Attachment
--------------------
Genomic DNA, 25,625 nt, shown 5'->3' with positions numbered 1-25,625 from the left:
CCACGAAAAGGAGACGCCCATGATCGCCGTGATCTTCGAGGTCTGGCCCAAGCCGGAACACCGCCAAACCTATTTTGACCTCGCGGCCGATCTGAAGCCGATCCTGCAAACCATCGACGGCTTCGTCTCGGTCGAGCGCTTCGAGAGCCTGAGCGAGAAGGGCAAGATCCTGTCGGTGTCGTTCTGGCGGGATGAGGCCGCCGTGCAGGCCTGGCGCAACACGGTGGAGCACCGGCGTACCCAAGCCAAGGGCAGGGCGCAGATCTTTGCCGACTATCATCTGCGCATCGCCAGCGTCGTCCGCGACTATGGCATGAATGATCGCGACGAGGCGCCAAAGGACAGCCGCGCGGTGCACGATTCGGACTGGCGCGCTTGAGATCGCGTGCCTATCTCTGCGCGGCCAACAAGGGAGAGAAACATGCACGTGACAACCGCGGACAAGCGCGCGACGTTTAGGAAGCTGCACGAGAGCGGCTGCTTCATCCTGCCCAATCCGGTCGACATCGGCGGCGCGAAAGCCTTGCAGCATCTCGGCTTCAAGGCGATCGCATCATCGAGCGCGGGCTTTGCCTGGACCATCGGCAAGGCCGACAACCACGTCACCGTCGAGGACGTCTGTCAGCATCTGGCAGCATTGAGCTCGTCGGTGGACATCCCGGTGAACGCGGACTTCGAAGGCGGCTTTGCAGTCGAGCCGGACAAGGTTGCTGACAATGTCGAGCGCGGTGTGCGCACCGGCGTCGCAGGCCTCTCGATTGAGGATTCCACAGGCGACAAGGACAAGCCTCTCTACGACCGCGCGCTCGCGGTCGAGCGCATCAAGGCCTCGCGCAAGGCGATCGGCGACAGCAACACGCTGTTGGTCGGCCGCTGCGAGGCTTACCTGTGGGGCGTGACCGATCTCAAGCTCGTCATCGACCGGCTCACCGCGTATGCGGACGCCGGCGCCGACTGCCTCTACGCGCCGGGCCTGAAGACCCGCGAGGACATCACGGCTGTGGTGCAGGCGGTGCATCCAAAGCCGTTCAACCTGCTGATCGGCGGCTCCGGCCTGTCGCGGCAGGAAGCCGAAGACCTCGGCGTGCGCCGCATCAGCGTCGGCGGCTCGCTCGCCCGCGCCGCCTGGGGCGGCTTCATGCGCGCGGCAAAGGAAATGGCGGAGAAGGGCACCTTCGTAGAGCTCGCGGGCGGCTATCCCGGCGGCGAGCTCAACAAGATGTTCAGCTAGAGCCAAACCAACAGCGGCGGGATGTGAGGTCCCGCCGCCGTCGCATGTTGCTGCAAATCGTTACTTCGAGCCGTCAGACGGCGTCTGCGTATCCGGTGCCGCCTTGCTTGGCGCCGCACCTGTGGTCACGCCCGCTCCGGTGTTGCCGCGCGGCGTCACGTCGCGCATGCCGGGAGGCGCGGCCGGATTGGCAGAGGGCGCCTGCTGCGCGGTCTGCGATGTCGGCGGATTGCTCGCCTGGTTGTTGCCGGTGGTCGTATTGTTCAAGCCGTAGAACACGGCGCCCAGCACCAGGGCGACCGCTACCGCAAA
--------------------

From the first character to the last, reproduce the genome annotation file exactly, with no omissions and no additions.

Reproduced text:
Genomic DNA, 25,625 nt, shown 5'->3' with positions numbered 1-25,625 from the left:
CCACGAAAAGGAGACGCCCATGATCGCCGTGATCTTCGAGGTCTGGCCCAAGCCGGAACACCGCCAAACCTATTTTGACCTCGCGGCCGATCTGAAGCCGATCCTGCAAACCATCGACGGCTTCGTCTCGGTCGAGCGCTTCGAGAGCCTGAGCGAGAAGGGCAAGATCCTGTCGGTGTCGTTCTGGCGGGATGAGGCCGCCGTGCAGGCCTGGCGCAACACGGTGGAGCACCGGCGTACCCAAGCCAAGGGCAGGGCGCAGATCTTTGCCGACTATCATCTGCGCATCGCCAGCGTCGTCCGCGACTATGGCATGAATGATCGCGACGAGGCGCCAAAGGACAGCCGCGCGGTGCACGATTCGGACTGGCGCGCTTGAGATCGCGTGCCTATCTCTGCGCGGCCAACAAGGGAGAGAAACATGCACGTGACAACCGCGGACAAGCGCGCGACGTTTAGGAAGCTGCACGAGAGCGGCTGCTTCATCCTGCCCAATCCGGTCGACATCGGCGGCGCGAAAGCCTTGCAGCATCTCGGCTTCAAGGCGATCGCATCATCGAGCGCGGGCTTTGCCTGGACCATCGGCAAGGCCGACAACCACGTCACCGTCGAGGACGTCTGTCAGCATCTGGCAGCATTGAGCTCGTCGGTGGACATCCCGGTGAACGCGGACTTCGAAGGCGGCTTTGCAGTCGAGCCGGACAAGGTTGCTGACAATGTCGAGCGCGGTGTGCGCACCGGCGTCGCAGGCCTCTCGATTGAGGATTCCACAGGCGACAAGGACAAGCCTCTCTACGACCGCGCGCTCGCGGTCGAGCGCATCAAGGCCTCGCGCAAGGCGATCGGCGACAGCAACACGCTGTTGGTCGGCCGCTGCGAGGCTTACCTGTGGGGCGTGACCGATCTCAAGCTCGTCATCGACCGGCTCACCGCGTATGCGGACGCCGGCGCCGACTGCCTCTACGCGCCGGGCCTGAAGACCCGCGAGGACATCACGGCTGTGGTGCAGGCGGTGCATCCAAAGCCGTTCAACCTGCTGATCGGCGGCTCCGGCCTGTCGCGGCAGGAAGCCGAAGACCTCGGCGTGCGCCGCATCAGCGTCGGCGGCTCGCTCGCCCGCGCCGCCTGGGGCGGCTTCATGCGCGCGGCAAAGGAAATGGCGGAGAAGGGCACCTTCGTAGAGCTCGCGGGCGGCTATCCCGGCGGCGAGCTCAACAAGATGTTCAGCTAGAGCCAAACCAACAGCGGCGGGATGTGAGGTCCCGCCGCCGTCGCATGTTGCTGCAAATCGTTACTTCGAGCCGTCAGACGGCGTCTGCGTATCCGGTGCCGCCTTGCTTGGCGCCGCACCTGTGGTCACGCCCGCTCCGGTGTTGCCGCGCGGCGTCACGTCGCGCATGCCGGGAGGCGCGGCCGGATTGGCAGAGGGCGCCTGCTGCGCGGTCTGCGATGTCGGCGGATTGCTCGCCTGGTTGTTGCCGGTGGTCGTATTGTTCAAGCCGTAGAACACGGCGCCCAGCACCAGGGCGACCGCTACCGCAAA